The engine lost its oil in flight, hence the reason for the diversion in the first place. You should know that low oil indication only comes on when there is only a very minor quantity left.
“Don't be a show-off. Never be too proud to turn back. There are old pilots and bold pilots, but no old, bold pilots.” E. Hamilton Lee, 1949
 
kalvado
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Re: SQ 368 engine catches fire

Tue Jul 05, 2016 3:38 am

TheF15Ace wrote:
kalvado wrote:
TheF15Ace wrote:
You have to stop comparing this incident with OZ214. To continue doing so would show that you have a complete lack of understanding about what happened in SFO.

Well, I would say this may be irrelevant in technical details, but ABSOLUTELY relevant in terms of human actions.
Evacuation of OZ214 started 93 seconds after plane came to a stop - despite pilot's instructions "please wait".
Heavy flow of pax lasted 2 min 30 sec (and about 5 min in BA2276 case), and 10 minutes after the stop firefighters observed active fire inside the cabin, possibly earlier.
Apparently pilots didn't have a clue of what happened with the plane (so much for "look out of the window") for quite a while. And firefighters arriving within 2 minutes still couldn't save cabin from fire.


But an important difference is in SFO firefighters were deployed after the crash itself.

For SQ368 firefighters were already standing by and would have direct communication with the crew even as the incident began to unfold. That's an important factor that cannot be ignored.


Which is again a valid point. Unfortunately, only ATC recording I could find is a fuel dump request long before landing.
And again - I would still consider that as a reason to deviate from baseline "evacuate upon seeing fire" approach, not as a justification for "we'll see what happens"
 
kalvado
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Re: SQ 368 engine catches fire

Tue Jul 05, 2016 3:48 am

zeke wrote:
The engine lost its oil in flight, hence the reason for the diversion in the first place. You should know that low oil indication only comes on when there is only a very minor quantity left.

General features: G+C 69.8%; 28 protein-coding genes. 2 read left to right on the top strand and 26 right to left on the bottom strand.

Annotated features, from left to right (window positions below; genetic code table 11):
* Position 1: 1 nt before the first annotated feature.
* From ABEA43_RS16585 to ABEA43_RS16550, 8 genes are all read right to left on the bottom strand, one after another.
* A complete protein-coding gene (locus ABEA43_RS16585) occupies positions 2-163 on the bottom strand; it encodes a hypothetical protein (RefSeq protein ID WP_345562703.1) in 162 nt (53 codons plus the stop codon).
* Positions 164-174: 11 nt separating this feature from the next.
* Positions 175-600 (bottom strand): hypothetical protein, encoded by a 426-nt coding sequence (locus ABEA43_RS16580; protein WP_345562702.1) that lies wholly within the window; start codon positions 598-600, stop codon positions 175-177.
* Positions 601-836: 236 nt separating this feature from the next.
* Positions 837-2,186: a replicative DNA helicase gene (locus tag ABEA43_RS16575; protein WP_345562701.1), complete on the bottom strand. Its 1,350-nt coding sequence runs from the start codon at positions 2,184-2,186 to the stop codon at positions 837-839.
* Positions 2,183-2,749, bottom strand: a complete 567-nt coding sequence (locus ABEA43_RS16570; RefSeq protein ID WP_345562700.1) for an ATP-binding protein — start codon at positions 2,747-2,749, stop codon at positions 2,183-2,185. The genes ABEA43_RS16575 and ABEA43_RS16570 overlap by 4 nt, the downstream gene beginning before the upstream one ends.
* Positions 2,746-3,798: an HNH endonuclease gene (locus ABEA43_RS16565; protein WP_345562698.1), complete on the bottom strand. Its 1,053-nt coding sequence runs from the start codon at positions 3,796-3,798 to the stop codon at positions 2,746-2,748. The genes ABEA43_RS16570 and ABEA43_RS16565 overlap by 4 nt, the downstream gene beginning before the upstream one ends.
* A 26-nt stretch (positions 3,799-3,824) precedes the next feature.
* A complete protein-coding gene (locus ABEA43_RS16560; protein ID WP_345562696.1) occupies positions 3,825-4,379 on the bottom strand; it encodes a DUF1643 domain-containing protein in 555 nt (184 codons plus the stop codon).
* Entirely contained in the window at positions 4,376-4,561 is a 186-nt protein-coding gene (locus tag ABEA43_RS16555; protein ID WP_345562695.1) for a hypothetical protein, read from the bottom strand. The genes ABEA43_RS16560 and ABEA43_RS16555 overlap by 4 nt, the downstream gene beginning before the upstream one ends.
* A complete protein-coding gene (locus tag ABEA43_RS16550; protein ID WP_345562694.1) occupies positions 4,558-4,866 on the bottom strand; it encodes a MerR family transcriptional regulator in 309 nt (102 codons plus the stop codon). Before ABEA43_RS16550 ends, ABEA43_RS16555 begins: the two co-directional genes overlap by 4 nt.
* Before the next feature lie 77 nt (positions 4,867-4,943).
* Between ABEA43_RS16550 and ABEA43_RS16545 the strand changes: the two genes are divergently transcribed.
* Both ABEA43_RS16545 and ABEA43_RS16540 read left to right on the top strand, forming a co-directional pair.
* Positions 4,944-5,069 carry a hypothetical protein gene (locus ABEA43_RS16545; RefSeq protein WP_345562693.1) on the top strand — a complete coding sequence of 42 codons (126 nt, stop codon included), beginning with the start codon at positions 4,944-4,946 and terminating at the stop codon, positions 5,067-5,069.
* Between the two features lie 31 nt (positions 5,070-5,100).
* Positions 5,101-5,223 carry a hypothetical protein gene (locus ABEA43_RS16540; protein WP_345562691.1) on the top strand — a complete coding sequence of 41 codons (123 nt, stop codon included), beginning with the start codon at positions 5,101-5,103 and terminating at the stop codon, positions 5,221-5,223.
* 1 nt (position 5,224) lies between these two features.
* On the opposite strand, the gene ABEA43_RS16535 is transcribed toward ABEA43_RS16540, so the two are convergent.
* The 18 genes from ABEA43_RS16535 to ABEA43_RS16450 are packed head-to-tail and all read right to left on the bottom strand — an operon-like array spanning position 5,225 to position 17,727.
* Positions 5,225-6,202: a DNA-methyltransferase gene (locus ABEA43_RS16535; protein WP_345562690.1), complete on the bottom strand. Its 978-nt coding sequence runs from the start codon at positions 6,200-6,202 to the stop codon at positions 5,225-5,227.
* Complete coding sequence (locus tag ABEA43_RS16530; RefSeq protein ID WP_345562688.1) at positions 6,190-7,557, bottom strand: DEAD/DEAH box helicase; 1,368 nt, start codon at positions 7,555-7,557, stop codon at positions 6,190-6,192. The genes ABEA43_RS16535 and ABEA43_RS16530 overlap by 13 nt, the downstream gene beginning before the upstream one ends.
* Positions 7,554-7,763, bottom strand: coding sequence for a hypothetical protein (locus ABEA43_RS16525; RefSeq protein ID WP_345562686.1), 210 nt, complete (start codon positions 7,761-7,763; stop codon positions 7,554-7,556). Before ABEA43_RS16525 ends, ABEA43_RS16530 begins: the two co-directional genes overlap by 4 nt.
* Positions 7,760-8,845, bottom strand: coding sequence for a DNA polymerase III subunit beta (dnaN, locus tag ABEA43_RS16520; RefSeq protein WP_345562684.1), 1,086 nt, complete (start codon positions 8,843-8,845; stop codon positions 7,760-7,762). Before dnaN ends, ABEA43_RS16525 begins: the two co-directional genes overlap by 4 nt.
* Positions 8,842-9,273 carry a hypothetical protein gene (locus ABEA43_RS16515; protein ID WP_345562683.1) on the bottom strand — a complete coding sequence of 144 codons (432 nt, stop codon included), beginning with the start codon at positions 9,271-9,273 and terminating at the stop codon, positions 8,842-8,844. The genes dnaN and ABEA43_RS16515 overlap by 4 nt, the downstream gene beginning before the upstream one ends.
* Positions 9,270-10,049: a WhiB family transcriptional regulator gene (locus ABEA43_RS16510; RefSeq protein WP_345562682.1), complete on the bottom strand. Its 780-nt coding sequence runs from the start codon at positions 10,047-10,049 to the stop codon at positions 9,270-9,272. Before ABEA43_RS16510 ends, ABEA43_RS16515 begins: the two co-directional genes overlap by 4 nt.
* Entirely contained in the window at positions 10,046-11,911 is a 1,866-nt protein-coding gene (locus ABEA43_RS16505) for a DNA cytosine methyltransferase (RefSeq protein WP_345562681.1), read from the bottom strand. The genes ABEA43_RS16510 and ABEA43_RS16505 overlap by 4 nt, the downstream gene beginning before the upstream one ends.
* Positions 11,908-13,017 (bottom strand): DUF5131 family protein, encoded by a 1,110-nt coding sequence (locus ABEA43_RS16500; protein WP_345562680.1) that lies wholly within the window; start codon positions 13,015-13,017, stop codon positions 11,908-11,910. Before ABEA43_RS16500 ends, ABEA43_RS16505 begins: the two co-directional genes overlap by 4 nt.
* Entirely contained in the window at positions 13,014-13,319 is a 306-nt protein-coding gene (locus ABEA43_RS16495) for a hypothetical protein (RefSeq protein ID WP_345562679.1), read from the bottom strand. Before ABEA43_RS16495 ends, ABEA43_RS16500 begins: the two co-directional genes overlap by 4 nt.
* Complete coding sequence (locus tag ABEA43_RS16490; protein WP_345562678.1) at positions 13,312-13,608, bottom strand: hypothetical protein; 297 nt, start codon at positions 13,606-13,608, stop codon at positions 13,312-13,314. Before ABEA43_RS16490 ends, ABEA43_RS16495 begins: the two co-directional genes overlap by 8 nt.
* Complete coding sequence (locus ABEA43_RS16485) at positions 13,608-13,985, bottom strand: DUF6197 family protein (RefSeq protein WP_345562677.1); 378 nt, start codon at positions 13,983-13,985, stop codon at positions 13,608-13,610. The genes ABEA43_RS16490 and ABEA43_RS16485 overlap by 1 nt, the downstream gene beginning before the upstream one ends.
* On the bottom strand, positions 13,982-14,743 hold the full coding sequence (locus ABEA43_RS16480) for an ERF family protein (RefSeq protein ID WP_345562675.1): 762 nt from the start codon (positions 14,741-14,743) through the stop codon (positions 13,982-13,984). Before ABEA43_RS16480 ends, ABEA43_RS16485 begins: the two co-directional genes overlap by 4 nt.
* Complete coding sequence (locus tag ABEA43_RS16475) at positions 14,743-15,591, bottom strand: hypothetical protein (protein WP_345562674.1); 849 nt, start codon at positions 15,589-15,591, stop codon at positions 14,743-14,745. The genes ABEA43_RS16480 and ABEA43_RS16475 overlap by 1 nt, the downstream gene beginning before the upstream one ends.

They were flying with low oil for what, 3 hours? Assuming oil was on wetted surfaces, not trapped somewhere deeper- wouldn't most oil be carried away by the airflow?
 
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SomebodyInTLS
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Re: SQ 368 engine catches fire

Tue Jul 05, 2016 12:37 pm

kalvado wrote:
zeke wrote:
The engine lost its oil in flight, hence the reason for the diversion in the first place. You should know that low oil indication only comes on when there is only a very minor quantity left.

They were flying with low oil for what, 3 hours? Assuming oil was on wetted surfaces, not trapped somewhere deeper- wouldn't most oil be carried away by the airflow?


The fact it lit up the whole trailing edge makes it likely that a lot of oil was pooled in the nooks and crannies of the flaps and associated mechanisms. There's a lot of pipework, lips and shelves back there where stuff can gather...
"As with most things related to aircraft design, it's all about the trade-offs and much more nuanced than A.net likes to make out."
 
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zeke
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Re: SQ 368 engine catches fire

Tue Jul 05, 2016 1:03 pm

kalvado wrote:
They were flying with low oil for what, 3 hours? Assuming oil was on wetted surfaces, not trapped somewhere deeper- wouldn't most oil be carried away by the airflow?


Exactly, there is no limit on flying with low quantity. It only needs action if other indications like low pressure or high temperature.
“Don't be a show-off. Never be too proud to turn back. There are old pilots and bold pilots, but no old, bold pilots.” E. Hamilton Lee, 1949
 
iamlucky13
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Re: SQ 368 engine catches fire

Tue Jul 05, 2016 5:29 pm

PacificBeach88 wrote:
Given the new format it's tough to figure out if any actual, real, 777 drivers, gave their opinion. Did I miss a 777 driver giving his/her opinion on this event?


Throttledhold said he is a 777 pilot and opined no evacuation should take place. I disagree with him, but won't reiterate the points. I will point out, however, that he did not cite any 777 checklists or training guidelines for fires. I think that would be one of the most important contributions 777 crew could make to the thread - clarifying what, if any guidance they are given for decision making when a fire is present.

So a lot of the discussion is based on gut reactions. A few are offering more detailed reasoning.

A few others have presented statements from past incident investigations and supporting material for quick reference handbooks that suggest evacuation should be the default decision anytime fire is suspected, while others have called into question whether their sources should be considered both universal and a final authority.